Last night, I saw another fantastic intergenerational band, led by a veteran saxophonist exactly ten years Lloyd's senior: Lee Konitz, who's in the midst of a Jazz Standard run—concluding tonight, Sunday, March 22—with a quintet co-led by trumpeter Dave Douglas, and including pianist Matt Mitchell, bassist Linda Oh and drummer Ches Smith. The energy of this set couldn't have felt more different from that of the Lloyd set, but there was one key similarity: the performance fully reflected the personality and agenda of its central figure, as though the other players were channeling their voices through Konitz's horn, or inviting Konitz to channel his through their own instruments.
Voices were a key theme during this set. As he did during the Charlie Haden memorial back in January Konitz spent a good portion of the performance singing, scatting wordless melodies, during a set that consisted mostly of his treasured standards—"Lover Man," "Solar" and one or two others—along with a Lennie Tristano theme, "317 E. 32nd St," written on the chord changes of "Out of Nowhere." (Here's a lovely 1952 version of the piece, featuring Tristano, Konitz and Warne Marsh.) Douglas and Oh also joined in the fun, the latter, prompted by Konitz, offering a mellow extended vocal meditation on "How Deep Is the Ocean?"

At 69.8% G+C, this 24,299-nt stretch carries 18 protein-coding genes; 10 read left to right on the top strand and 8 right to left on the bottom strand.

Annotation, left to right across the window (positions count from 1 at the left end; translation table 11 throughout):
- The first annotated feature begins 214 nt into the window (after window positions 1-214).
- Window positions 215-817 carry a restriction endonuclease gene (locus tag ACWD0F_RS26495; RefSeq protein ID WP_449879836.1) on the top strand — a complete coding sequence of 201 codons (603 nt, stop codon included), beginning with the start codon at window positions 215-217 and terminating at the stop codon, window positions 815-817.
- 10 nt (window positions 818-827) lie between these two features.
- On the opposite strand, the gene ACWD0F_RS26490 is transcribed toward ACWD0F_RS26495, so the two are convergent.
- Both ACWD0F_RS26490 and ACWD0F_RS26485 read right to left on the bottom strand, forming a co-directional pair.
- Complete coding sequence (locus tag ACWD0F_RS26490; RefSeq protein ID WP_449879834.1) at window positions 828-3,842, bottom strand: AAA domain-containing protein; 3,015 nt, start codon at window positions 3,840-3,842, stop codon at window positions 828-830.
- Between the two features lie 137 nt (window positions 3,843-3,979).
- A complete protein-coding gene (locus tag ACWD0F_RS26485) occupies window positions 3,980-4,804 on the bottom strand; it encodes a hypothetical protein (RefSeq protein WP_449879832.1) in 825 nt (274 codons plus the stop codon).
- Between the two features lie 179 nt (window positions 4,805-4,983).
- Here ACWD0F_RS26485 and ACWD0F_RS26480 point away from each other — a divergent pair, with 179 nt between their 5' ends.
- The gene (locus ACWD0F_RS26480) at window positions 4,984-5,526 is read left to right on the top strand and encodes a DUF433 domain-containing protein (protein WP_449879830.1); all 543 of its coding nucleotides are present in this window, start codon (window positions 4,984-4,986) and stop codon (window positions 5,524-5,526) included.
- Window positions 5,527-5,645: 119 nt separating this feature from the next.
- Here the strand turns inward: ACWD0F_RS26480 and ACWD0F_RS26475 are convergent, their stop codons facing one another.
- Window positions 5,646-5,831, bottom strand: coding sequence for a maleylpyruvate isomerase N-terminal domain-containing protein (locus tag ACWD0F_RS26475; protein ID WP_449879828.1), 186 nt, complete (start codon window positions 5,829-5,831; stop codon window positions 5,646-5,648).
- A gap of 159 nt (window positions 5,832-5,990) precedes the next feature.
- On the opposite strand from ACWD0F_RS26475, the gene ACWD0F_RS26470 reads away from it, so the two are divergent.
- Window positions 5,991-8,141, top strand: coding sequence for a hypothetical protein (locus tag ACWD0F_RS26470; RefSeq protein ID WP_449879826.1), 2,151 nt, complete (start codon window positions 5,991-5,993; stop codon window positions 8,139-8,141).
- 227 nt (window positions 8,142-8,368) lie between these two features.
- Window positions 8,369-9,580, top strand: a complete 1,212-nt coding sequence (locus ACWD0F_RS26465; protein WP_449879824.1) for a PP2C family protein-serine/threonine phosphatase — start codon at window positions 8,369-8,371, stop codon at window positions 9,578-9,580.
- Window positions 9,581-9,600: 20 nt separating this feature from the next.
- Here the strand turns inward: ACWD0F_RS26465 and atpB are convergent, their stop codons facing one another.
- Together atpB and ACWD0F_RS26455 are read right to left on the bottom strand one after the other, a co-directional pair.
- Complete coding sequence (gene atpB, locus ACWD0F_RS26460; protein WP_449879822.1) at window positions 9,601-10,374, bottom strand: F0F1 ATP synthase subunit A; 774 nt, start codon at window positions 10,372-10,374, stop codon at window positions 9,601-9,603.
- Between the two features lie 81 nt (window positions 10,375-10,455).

At first, I regarded these vocal passages as charming interludes, but as the set progressed, I realized that they were in some ways the meat of the set. At the club, I sat with a friend, the accomplished bassist Devin Hoff. Afterward, we talked about how the presence of an elder like Lee Konitz on a bandstand instantly confers legitimacy onto a set of jazz. Hoff, commenting on his own experiences playing standards with older players in the Bay Area, pointed out that these figures have a way of reminding you that standards like the ones we heard last night are actual songs—tunes with lyrics and shapes and sentiments, not simply launch pads for improvisers looking to show off the snazzy tricks they've developed in the practice room.